Companies that divest from fossil fuel could face a state boycott in Texas
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As threats from climate change grow, big financial firms are betting on the energy transition. But that shift to climate-conscious investing has also provoked a conservative backlash, as Mose Buchele from member station KUT in Austin reports.
MOSE BUCHELE, BYLINE: Ivan Frishberg is the chief sustainability officer at Amalgamated Bank. That means part of his job is to keep the bank from putting money in fossil fuel companies that contribute to global warming. For him, it's just smart financial policy.
IVAN FRISHBERG: Banks and asset managers are modeling capitalism and free markets and moving money away from things that we know are inherently risky and to where the market wants it.
BUCHELE: Forsberg says about 10% of all investments in the world are now in some kind of environmental or socially aligned fund, and big financial firms like BlackRock have attracted investors and positive media coverage by touting these strategies. But last year, when BlackRock CEO Larry Fink wrote a letter advising companies to prepare for a zero-carbon world, there were some places where the reaction was not so positive.
JASON ISAAC: To see companies taking that position, I really felt like this was an anti-Texas narrative.
BUCHELE: This is Jason Isaac. He heads the Texas Public Policy Foundation. It's an influential think tank that opposes efforts to fight climate change, and gets millions of dollars from fossil fuel interests. Isaac says, a few years ago, he started hearing complaints from people in the industry about banks betting on the energy transition.
ISAAC: When you can't get access to capital, it's harmful to these industries. You need to push back.
BUCHELE: He says they asked for his help. Isaac is a former Texas state representative, so he wrote a model bill and passed it to lawmakers, a fact the watchdog group Documented brought to the attention of NPR. Basically, the bill says the state of Texas cannot do business with financial groups that divest from fossil fuels. The goal, Isaac says, is to get these banks and investment firms to change their policies.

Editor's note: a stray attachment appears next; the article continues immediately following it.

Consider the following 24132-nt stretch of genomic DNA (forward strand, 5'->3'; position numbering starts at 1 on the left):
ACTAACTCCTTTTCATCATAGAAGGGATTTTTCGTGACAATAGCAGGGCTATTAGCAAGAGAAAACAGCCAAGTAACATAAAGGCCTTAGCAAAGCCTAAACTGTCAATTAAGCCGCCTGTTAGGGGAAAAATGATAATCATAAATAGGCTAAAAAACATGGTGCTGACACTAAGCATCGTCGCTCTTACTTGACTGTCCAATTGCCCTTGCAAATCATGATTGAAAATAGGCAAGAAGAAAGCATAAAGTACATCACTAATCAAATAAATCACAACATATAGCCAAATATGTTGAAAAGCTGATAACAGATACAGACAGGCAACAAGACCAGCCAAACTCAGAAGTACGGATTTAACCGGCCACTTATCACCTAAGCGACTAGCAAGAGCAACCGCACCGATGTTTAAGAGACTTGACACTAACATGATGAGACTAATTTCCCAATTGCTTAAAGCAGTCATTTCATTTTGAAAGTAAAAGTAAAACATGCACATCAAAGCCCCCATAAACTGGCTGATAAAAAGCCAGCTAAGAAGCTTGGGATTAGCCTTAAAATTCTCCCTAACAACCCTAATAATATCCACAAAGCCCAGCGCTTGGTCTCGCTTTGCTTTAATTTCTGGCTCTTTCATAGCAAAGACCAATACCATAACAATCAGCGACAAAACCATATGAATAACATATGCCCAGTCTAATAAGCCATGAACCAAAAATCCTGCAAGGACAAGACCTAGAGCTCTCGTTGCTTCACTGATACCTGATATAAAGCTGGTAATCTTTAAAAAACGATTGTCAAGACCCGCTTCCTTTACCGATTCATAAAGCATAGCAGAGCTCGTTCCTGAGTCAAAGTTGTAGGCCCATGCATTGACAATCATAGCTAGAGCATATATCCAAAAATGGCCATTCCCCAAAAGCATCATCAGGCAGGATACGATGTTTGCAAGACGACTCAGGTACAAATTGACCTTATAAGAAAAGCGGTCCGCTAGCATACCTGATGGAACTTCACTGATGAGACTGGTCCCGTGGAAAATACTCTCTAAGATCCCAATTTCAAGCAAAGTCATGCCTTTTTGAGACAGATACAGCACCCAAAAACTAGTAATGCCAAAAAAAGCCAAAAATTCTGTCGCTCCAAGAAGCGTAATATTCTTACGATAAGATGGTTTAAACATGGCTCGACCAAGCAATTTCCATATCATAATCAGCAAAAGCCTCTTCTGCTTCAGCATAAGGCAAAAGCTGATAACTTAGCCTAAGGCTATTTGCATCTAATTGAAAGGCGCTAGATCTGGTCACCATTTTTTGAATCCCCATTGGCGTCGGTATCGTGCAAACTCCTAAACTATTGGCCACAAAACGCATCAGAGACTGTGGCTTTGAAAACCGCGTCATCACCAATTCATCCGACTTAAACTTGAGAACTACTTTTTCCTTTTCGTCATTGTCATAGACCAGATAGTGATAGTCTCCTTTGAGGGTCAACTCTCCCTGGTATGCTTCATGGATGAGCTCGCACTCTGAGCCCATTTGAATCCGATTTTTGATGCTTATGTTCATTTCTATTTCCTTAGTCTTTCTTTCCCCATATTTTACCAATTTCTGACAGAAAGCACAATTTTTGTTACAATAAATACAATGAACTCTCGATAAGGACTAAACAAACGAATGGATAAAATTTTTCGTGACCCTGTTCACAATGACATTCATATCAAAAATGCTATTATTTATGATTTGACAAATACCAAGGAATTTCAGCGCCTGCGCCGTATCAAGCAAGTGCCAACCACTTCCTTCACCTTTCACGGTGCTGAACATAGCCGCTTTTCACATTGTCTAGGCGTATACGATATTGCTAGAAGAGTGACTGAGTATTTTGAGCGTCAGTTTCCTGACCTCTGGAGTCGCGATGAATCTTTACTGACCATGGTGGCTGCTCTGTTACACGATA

ISAAC: This is, I think, a responsible way to push back that says, hey, look, if you're going to be anti-Texas, then you're not going to get to do business with Texas.
BUCHELE: Last year, the bill was signed into law. Now, the Texas Comptroller's Office is creating a list of companies that could face a state boycott. In the long run, it could even mean that Texas pulls billions in pension funds and school endowment money from some of the country's biggest investment firms, including BlackRock. The whole thing has a lot of people very nervous. Here's how Thomas Sanzillo, the former state comptroller of New York, describes it.
THOMAS SANZILLO: A very bad precedent, very bad precedent.
BUCHELE: Sanzillo now works for the Institute for Energy Economics and Financial Analysis, a group that supports the transition away from fossil fuels. But he says when he was in state government, he would oppose any effort by lawmakers to intervene in matters of investment.
SANZILLO: Whether we liked it or didn't like it, we would oppose it because the legislature and the governors should have no say in the running of the fund.
BUCHELE: In this case, he thinks the move could also jeopardize state money. That's because even though energy prices are high right now, oil and gas has provided a bad return on investment for years. But the goal of pushing companies to a more fossil friendly position, at least publicly, appears, to be working. BlackRock representatives have met with Texas state leaders highlighting their fossil fuel investments. CEO Fink also wrote a letter this year, flatly stating that the firm does not pursue fossil fuel divestment. Here's Amalgamated Bank's Ivan Frishberg again.
FRISHBERG: You can already see that they've now written back to the state and said, hey, hey, hey, don't worry. We love you guys. We're open for business. You know, bring us your oil and gas.
BUCHELE: BlackRock did not respond to a request for comment. Meanwhile, similar bills to punish fossil fuel divestment have been introduced in other states, including West Virginia, Louisiana and Oklahoma. But Frishberg says one thing these laws won't change is the reality of global warming. The smart money, he says, will move to minimize the risk.
For NPR News, I'm Mose Buchele in Austin.
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